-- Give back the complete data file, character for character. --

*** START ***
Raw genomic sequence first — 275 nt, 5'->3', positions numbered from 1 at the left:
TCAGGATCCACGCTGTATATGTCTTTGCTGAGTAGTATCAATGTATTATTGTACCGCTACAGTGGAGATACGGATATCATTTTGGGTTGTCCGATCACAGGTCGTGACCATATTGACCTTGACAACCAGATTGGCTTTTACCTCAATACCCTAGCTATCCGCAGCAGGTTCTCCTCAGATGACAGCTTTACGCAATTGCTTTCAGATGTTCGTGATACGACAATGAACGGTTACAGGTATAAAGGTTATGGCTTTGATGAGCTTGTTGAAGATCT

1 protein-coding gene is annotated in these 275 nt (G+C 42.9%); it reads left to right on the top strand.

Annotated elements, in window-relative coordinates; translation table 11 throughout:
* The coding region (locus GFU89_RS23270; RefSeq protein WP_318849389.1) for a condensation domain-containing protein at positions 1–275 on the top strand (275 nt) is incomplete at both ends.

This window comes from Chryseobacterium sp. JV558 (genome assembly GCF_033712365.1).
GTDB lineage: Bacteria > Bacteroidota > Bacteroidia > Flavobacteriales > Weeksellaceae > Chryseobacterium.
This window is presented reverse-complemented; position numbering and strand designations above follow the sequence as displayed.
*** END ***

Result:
Raw genomic sequence first — 275 nt, 5'->3', positions numbered from 1 at the left:
TCAGGATCCACGCTGTATATGTCTTTGCTGAGTAGTATCAATGTATTATTGTACCGCTACAGTGGAGATACGGATATCATTTTGGGTTGTCCGATCACAGGTCGTGACCATATTGACCTTGACAACCAGATTGGCTTTTACCTCAATACCCTAGCTATCCGCAGCAGGTTCTCCTCAGATGACAGCTTTACGCAATTGCTTTCAGATGTTCGTGATACGACAATGAACGGTTACAGGTATAAAGGTTATGGCTTTGATGAGCTTGTTGAAGATCT

1 protein-coding gene is annotated in these 275 nt (G+C 42.9%); it reads left to right on the top strand.

Annotated elements, in window-relative coordinates; translation table 11 throughout:
* The coding region (locus GFU89_RS23270; RefSeq protein WP_318849389.1) for a condensation domain-containing protein at positions 1–275 on the top strand (275 nt) is incomplete at both ends.

This window comes from Chryseobacterium sp. JV558 (genome assembly GCF_033712365.1).
GTDB lineage: Bacteria > Bacteroidota > Bacteroidia > Flavobacteriales > Weeksellaceae > Chryseobacterium.
This window is presented reverse-complemented; position numbering and strand designations above follow the sequence as displayed.